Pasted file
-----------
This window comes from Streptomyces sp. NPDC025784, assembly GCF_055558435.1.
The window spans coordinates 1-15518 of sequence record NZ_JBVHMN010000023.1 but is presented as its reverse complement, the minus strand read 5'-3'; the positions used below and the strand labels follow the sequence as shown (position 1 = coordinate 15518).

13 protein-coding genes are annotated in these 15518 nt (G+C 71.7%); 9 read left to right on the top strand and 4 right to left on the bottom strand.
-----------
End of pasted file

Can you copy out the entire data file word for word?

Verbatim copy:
This window comes from Streptomyces sp. NPDC025784, assembly GCF_055558435.1.
The window spans coordinates 1-15518 of sequence record NZ_JBVHMN010000023.1 but is presented as its reverse complement, the minus strand read 5'-3'; the positions used below and the strand labels follow the sequence as shown (position 1 = coordinate 15518).

13 protein-coding genes are annotated in these 15518 nt (G+C 71.7%); 9 read left to right on the top strand and 4 right to left on the bottom strand.